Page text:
Remembering Michael McClure, Poet, Teacher, Friend
Rebecca Solnit on an Icon of West Coast Poetry
Michael McClure, who passed away on May 4 at the age of 87, is being memorialized as “a beat poet,” which overlooks a lot about who he was and what the 1950s in San Francisco were and generally sells him short. A dashing man (a reading I attended at which someone didn’t want to praise him as a poet praised him as “the handsomest poet of his generation”) and a very famous figure at the point in his life when he was writing songs for Janis Joplin and hanging out with Bob Dylan, he could have been almost anything he wanted. What was striking about the personal tributes I saw to him on social media, as soon as the news reached us here in the San Francisco Bay Area where he spent almost his entire adult life, was how often they praised his kindness, warmth, and generosity.
He also had one of the most beautiful reading voices I have ever heard, a little worldly and knowing, but also warm with a sort of vibrato even when he spoke in conversation that most people only achieve through sound engineering and amplification. In his readings, he gave each word time to resonate before he moved on to the next, but the flow of words also rose in intensity and shifted in tone, so that the sound was narrative even when the words were not. In the 1990s and the 2000s, he performed with Ray Manzarek, who had been the keyboard player and musical mind behind the Doors, until Manzarek’s death in 2013, which made him more or less a successor to the rock star Jim Morrison.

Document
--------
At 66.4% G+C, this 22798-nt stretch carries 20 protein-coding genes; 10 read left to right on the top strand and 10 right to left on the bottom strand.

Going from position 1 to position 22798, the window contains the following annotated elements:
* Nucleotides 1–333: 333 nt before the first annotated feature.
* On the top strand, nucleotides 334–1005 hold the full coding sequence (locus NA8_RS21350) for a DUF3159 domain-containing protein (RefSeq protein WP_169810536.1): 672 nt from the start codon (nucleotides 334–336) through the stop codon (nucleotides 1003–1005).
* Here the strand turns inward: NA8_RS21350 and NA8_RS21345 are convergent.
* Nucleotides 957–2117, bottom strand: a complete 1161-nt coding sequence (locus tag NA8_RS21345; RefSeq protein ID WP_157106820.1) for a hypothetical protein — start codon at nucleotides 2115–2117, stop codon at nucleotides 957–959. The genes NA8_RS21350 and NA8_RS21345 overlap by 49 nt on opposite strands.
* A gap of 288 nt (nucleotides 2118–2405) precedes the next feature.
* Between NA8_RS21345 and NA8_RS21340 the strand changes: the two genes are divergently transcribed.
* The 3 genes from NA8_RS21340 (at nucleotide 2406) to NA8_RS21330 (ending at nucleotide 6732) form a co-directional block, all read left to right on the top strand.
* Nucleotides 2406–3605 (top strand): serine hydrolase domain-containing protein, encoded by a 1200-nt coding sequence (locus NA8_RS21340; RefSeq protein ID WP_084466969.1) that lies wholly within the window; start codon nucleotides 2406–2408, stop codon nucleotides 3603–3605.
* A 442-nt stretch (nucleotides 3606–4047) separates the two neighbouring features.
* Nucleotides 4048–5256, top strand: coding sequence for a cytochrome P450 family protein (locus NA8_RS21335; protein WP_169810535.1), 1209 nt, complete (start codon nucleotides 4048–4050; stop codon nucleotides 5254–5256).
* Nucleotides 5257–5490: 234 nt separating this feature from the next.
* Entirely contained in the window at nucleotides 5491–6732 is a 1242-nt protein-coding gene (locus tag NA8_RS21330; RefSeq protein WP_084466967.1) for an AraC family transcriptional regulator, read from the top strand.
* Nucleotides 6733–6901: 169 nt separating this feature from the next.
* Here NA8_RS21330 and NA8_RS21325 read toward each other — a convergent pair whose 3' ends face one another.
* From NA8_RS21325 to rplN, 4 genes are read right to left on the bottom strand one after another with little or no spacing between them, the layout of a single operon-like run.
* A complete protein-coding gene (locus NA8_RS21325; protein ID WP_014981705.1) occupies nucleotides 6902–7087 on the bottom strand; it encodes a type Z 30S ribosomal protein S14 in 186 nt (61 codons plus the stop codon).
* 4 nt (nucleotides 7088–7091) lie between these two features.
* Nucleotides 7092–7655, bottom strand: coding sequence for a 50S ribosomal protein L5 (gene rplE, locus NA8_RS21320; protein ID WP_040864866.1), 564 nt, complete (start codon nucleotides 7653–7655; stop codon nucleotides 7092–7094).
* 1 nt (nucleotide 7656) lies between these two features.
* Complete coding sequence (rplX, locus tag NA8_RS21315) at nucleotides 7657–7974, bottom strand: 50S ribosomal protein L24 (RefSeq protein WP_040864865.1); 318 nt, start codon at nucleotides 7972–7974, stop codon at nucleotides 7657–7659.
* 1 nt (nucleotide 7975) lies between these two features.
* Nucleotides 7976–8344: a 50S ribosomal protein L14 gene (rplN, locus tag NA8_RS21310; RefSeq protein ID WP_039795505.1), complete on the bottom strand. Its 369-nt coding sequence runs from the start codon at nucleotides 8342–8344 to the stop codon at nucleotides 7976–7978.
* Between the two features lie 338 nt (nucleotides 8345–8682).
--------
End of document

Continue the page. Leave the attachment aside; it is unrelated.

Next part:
So he was a quasi-rock star in his old age and in his youth once read poetry at the lion house at the San Francisco zoo, and the lions roared back. His poetry was made of short lines centered, so that each poem stood like a doweled column, full of exclamations and exclamation marks, lines in all caps and words that stood for noises—often for roaring and animal noises. Perhaps some can be seen as the equivalent of a musical score, more full of sounds than words. His most constant subject was the natural world, from which he took endless inspiration: animals, including small and primitive ones as well as lions and birds, natural processes and systems. In his book Meat Science Essays, he begins an essay on revolt with a consideration of flatworms and planaria—“the first higher beasts”—so that evolution was a kind of morphological revolution. In one of his early poems, recounting a peyote trip, he wrote,
There is no time. I am visited by a man
who is the god of foxes
there is dirt under the nails of his paw
fresh from his den.
We smile at each other in recognition.
McClure moved to San Francisco in 1954, hoping to study abstract-expressionist painting with Mark Rothko and Clifford Still, but moved over to San Francisco State University to study poetry with Robert Duncan instead. Duncan, who as an out gay man was a full-on revolutionary in that era, was part of what gets called the San Francisco Renaissance in poetry, a group of loosely associated, stylistically and socially rebellious poets including Jack Spicer, Helen Adam, with Kenneth Rexroth a sort of avuncular figure older than the rest. Rexroth presided over what is the most famous event of this milieu, the Six Gallery reading in 1955 usually remembered for Allen Ginsberg’s first reading of “Howl.”Michael McClure helped transform the culture. He was an opener of doors and a builder of bridges.